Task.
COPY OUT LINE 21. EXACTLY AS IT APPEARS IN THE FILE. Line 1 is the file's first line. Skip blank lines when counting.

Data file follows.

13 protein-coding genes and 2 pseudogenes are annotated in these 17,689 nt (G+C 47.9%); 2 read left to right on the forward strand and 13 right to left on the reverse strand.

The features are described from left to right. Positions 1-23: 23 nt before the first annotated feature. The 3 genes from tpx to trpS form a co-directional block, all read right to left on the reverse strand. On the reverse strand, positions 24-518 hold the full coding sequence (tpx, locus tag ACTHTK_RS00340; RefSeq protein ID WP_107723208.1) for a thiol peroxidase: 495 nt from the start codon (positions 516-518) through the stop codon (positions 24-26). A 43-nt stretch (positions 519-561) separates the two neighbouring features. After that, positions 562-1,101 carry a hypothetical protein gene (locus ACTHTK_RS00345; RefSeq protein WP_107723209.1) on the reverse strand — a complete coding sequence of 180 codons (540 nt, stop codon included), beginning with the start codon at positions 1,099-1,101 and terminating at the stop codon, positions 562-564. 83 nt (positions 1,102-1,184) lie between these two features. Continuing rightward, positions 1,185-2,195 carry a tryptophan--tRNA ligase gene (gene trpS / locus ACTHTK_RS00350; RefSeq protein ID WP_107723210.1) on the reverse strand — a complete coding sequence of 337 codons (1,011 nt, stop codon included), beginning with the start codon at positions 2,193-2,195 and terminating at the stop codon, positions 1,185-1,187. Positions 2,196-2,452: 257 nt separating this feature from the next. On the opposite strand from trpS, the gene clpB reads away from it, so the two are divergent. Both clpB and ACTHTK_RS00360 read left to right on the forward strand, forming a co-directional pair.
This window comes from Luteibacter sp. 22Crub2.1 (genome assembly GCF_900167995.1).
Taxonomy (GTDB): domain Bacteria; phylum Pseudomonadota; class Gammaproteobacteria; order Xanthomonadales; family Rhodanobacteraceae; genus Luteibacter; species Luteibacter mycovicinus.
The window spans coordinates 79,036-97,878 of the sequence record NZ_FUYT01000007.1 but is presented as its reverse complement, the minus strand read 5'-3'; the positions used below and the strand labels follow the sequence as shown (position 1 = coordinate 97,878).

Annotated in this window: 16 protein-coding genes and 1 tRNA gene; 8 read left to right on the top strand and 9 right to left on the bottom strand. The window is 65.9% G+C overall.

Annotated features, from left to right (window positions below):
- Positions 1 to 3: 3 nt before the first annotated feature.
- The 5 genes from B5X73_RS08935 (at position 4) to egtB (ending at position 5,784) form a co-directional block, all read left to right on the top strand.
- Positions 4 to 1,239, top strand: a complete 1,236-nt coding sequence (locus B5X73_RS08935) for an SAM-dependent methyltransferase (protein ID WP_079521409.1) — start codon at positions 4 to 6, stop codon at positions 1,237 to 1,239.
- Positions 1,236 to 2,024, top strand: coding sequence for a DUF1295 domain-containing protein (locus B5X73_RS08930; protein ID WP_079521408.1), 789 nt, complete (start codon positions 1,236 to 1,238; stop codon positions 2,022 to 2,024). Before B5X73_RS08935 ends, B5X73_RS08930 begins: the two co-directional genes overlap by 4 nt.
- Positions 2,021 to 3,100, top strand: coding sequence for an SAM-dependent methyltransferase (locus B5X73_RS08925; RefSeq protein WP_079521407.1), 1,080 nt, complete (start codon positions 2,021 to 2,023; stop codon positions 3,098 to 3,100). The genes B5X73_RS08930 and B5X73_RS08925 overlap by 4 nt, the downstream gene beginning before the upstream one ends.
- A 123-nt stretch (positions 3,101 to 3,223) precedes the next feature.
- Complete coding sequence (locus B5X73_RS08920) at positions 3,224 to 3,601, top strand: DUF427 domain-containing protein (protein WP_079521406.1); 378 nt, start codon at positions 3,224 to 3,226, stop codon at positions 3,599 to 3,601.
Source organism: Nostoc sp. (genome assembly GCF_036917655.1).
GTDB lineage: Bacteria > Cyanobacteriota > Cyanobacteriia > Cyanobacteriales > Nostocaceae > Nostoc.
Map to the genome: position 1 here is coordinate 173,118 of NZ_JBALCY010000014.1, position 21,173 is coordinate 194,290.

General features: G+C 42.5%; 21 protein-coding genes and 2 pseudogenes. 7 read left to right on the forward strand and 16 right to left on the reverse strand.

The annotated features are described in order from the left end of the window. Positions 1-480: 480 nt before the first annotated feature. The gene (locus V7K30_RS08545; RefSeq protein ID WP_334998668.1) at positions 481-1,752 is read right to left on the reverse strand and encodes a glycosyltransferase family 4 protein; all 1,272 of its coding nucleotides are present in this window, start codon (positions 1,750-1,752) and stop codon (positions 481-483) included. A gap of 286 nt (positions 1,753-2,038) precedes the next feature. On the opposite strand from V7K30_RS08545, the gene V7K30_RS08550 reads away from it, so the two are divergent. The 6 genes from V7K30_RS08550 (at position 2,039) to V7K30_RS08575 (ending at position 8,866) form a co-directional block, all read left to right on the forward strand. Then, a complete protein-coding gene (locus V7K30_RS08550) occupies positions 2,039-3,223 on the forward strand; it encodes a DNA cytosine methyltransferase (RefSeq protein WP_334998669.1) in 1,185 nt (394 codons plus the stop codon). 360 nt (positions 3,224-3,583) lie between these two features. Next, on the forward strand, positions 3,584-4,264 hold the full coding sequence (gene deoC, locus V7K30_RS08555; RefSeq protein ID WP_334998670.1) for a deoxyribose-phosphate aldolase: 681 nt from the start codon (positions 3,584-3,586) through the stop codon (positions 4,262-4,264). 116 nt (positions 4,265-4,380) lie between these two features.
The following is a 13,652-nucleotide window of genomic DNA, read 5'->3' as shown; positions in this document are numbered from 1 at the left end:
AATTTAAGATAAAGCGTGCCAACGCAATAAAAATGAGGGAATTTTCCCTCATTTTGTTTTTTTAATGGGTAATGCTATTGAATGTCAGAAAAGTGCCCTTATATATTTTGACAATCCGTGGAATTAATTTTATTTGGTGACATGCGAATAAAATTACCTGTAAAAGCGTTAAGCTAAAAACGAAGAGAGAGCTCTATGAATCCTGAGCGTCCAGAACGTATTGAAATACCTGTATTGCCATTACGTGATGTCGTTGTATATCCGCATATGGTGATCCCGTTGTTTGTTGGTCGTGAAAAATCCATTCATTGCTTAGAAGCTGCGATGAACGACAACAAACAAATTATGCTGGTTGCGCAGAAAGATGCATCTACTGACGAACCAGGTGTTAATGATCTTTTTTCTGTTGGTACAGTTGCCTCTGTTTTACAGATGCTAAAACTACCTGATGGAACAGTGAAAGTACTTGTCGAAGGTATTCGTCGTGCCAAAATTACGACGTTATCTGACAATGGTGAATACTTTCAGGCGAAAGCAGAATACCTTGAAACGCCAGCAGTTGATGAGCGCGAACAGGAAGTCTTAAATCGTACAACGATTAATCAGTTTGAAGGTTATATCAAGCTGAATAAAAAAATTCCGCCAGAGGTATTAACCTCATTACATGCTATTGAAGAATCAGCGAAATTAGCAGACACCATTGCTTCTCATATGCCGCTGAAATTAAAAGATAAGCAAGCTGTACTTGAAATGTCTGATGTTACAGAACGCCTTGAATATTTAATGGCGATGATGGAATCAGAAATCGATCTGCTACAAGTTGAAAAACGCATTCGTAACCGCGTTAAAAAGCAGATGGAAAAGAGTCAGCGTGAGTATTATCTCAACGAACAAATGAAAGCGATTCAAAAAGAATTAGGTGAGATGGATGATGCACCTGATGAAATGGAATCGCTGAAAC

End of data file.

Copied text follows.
AATTTAAGATAAAGCGTGCCAACGCAATAAAAATGAGGGAATTTTCCCTCATTTTGTTTTTTTAATGGGTAATGCTATTGAATGTCAGAAAAGTGCCCTTATATATTTTGACAATCCGTGGAATTAATTTTATTTGGTGACATGCGAATAAAATTACCTGTAAAAGCGTTAAGCTAAAAACGAAGAGAGAGCTCTATGAATCCTGAGCGTCCAGAACGTATTGAAATACCTGTATTGCCATTACGTGATGTCGTTGTATATCCGCATATGGTGATCCCGTTGTTTGTTGGTCGTGAAAAATCCATTCATTGCTTAGAAGCTGCGATGAACGACAACAAACAAATTATGCTGGTTGCGCAGAAAGATGCATCTACTGACGAACCAGGTGTTAATGATCTTTTTTCTGTTGGTACAGTTGCCTCTGTTTTACAGATGCTAAAACTACCTGATGGAACAGTGAAAGTACTTGTCGAAGGTATTCGTCGTGCCAAAATTACGACGTTATCTGACAATGGTGAATACTTTCAGGCGAAAGCAGAATACCTTGAAACGCCAGCAGTTGATGAGCGCGAACAGGAAGTCTTAAATCGTACAACGATTAATCAGTTTGAAGGTTATATCAAGCTGAATAAAAAAATTCCGCCAGAGGTATTAACCTCATTACATGCTATTGAAGAATCAGCGAAATTAGCAGACACCATTGCTTCTCATATGCCGCTGAAATTAAAAGATAAGCAAGCTGTACTTGAAATGTCTGATGTTACAGAACGCCTTGAATATTTAATGGCGATGATGGAATCAGAAATCGATCTGCTACAAGTTGAAAAACGCATTCGTAACCGCGTTAAAAAGCAGATGGAAAAGAGTCAGCGTGAGTATTATCTCAACGAACAAATGAAAGCGATTCAAAAAGAATTAGGTGAGATGGATGATGCACCTGATGAAATGGAATCGCTGAAAC